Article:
KartSport Information.

Eligibility and requirements to compete

The competitor (and parent, parent/guardian for drivers under 18) shall be conversant with all rules governing karting. Every competitor must hold a current kart competition licence. In all competition from club level up, a competitor MUST be currently registered with the NZKF. In all competition a competitor must also be a full driving (racing) member of a NZKF affiliated club on the day of the event and be able to produce proof of such club membership on demand.

Age limits

Competitors are subject to the following age limits:

Cadet class; Being drivers aged 6 and under 11 years. Cadets are not eligible to compete in Junior Restricted, Junior, Senior sprint, nor road or circuit competition.
Junior Restricted class; Being drivers aged 9 and under 13 years. Junior Restricted are not eligible to compete in Cadet, Junior, Senior sprint, nor road or circuit competition.
Junior class; Being drivers aged 12 and under 17 years. Juniors are not eligible to compete in Senior sprint, nor road or circuit competition.
Senior class; Being drivers 15 years and over but subject to the rating and qualifications as entered on the competition licence.

Age upgrading

A driver, upon reaching the lower age limit for their next respective class may:
(a) Immediately move into Junior Restricted/Junior/Senior classes.
(b) Continue in their respective class until the maximum age limit is reached.
(c) When upgrading, each respective licence book MUST be forwarded to the licence secretary immediately for amendment. The administration/delivery charge for the upgrade is $20.00.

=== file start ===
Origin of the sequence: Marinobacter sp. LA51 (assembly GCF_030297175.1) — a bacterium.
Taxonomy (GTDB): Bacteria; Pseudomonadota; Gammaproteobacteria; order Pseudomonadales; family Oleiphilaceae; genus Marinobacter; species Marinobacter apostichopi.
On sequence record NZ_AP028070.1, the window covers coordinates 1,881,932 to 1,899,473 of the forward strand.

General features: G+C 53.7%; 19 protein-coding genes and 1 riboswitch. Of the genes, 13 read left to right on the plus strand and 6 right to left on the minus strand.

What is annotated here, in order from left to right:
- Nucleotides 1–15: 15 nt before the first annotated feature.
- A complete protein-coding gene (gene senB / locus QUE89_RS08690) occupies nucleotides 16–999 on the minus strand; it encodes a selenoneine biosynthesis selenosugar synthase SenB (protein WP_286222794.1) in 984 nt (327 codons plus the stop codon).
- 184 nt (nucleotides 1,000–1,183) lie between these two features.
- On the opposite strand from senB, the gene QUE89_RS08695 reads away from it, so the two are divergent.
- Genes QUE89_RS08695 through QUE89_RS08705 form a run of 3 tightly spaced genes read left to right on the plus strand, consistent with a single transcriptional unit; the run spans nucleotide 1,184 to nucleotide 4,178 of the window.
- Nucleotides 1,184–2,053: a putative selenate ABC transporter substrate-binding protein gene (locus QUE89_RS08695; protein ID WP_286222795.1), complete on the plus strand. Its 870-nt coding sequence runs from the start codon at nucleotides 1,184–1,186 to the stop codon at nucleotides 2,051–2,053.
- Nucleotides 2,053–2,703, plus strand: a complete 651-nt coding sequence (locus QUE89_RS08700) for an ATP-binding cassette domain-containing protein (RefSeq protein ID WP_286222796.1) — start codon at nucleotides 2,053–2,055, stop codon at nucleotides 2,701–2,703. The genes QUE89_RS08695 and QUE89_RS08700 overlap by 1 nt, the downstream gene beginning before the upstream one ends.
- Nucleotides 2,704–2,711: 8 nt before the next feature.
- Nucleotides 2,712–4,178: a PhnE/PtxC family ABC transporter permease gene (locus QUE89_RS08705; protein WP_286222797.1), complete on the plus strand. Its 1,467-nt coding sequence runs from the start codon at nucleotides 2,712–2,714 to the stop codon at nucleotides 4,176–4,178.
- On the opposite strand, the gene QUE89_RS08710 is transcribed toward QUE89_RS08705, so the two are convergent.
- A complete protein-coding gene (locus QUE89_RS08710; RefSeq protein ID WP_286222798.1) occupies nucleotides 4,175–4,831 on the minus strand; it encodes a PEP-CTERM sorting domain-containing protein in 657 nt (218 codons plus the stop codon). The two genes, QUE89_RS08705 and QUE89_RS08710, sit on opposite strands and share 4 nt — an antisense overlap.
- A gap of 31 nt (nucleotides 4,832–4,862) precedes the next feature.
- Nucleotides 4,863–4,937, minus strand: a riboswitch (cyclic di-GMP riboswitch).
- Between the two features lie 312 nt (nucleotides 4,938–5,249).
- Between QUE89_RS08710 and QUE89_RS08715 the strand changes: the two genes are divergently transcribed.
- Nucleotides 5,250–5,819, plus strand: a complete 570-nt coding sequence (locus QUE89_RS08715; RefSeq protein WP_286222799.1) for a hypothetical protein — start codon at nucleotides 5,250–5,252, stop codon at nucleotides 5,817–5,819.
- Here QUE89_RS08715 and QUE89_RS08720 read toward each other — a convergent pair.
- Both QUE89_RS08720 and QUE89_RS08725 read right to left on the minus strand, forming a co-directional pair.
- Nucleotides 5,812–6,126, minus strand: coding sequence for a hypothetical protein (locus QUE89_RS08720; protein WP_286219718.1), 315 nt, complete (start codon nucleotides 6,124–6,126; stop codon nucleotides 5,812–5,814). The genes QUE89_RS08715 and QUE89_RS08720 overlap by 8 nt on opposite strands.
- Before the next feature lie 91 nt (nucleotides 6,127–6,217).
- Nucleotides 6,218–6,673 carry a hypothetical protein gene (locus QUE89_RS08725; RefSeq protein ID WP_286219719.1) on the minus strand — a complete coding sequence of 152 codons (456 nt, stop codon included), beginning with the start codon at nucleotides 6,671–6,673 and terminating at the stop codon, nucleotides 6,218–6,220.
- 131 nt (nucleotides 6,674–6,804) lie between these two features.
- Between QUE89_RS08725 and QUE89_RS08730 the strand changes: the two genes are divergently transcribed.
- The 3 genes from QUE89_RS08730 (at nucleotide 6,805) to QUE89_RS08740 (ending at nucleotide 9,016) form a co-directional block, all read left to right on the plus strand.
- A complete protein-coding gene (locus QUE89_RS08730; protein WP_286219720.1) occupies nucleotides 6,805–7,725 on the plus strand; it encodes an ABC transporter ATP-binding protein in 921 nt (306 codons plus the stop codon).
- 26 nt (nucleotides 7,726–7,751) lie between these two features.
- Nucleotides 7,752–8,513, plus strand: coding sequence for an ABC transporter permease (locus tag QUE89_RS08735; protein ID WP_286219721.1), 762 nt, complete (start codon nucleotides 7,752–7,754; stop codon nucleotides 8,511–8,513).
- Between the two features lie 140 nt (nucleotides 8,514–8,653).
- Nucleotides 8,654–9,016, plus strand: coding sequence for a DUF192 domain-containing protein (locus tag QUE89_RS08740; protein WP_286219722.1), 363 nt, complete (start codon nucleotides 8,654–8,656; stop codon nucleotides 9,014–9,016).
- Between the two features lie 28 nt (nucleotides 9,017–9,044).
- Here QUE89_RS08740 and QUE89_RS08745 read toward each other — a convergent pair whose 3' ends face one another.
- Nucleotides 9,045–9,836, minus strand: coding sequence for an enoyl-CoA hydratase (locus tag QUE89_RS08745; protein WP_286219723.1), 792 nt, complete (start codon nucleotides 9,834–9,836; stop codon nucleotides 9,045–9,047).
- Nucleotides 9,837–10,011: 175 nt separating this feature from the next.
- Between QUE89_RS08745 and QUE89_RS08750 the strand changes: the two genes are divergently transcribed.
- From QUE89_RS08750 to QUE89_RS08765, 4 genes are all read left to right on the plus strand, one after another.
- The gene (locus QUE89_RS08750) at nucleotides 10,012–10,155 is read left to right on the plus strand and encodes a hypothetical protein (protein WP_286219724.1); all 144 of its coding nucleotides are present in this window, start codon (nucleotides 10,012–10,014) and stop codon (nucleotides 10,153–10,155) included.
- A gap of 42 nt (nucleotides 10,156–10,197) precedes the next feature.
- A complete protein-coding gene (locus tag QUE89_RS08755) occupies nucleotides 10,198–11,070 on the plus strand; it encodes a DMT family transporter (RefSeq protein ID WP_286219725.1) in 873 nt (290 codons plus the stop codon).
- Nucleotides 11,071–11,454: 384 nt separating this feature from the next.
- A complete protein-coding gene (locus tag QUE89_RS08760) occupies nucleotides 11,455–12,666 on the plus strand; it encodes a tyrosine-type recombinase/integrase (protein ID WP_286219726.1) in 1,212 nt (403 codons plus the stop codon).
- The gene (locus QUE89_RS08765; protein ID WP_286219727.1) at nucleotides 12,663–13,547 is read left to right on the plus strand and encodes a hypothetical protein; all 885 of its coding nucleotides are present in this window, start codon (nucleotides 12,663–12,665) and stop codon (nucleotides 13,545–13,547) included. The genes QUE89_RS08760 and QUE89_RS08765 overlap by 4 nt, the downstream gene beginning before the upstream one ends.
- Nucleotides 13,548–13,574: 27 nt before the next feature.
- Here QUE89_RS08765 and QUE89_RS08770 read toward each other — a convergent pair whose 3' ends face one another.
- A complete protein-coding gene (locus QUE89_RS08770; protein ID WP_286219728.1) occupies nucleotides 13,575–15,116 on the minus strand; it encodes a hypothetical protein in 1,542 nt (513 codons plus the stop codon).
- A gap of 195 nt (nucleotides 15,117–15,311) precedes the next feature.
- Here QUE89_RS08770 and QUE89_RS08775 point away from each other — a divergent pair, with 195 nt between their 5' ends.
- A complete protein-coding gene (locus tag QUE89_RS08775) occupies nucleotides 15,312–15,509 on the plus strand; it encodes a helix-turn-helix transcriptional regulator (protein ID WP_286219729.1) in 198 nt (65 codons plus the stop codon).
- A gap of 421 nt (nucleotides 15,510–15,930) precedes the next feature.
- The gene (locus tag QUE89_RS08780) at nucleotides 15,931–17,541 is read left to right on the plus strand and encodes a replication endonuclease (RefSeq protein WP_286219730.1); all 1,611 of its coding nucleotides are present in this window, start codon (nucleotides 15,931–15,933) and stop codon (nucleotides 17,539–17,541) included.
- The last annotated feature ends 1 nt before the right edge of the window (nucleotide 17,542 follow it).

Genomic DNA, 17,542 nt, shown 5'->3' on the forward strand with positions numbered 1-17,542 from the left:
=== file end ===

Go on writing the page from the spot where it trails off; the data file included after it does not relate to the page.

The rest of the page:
Competition Licence

This is available only from the KartSport New Zealand Competition Licence Secretary, on application. This is a basic licence which can only be signed by a KartSport New Zealand Race Official.


Every competition licence is numbered and this is your registered number. It is the responsibility of every competitor to affix a number to plates. For more information, see Membership.

Competition Licence/Log Book

Competition licence must be presented at all events at scrutineering. The log book must be signed by a KartSport New Zealand Race Official at scrutineering. Entrants must have the correct licence rating for the event.

Licence rating upgrade

At any event you may request the Chief Steward or Clerk of the Course of the meeting to observe you for an upgrade of your licence. You will be required to satisfactorily complete a questionnaire before the rating will be considered. Licence ratings are earned, not given. Don’t expect to get a licence rating in a field of 6 competitors

Licence ratings

‘Unrated’: All new competitors start with an Unrated Licence which is valid for Club Day (Group F) competition only. New competitors will compete at the rear of the grid with a separate ‘X’ plate for a minimum of three events. The ‘X’ plate may be removed and the respective grid position taken following the permission of a Grade 1, 2 or 3 Race Official. Section 1 (Flags) of the compulsory multi-choice questionnaire will be completed at this time and noted in the log book.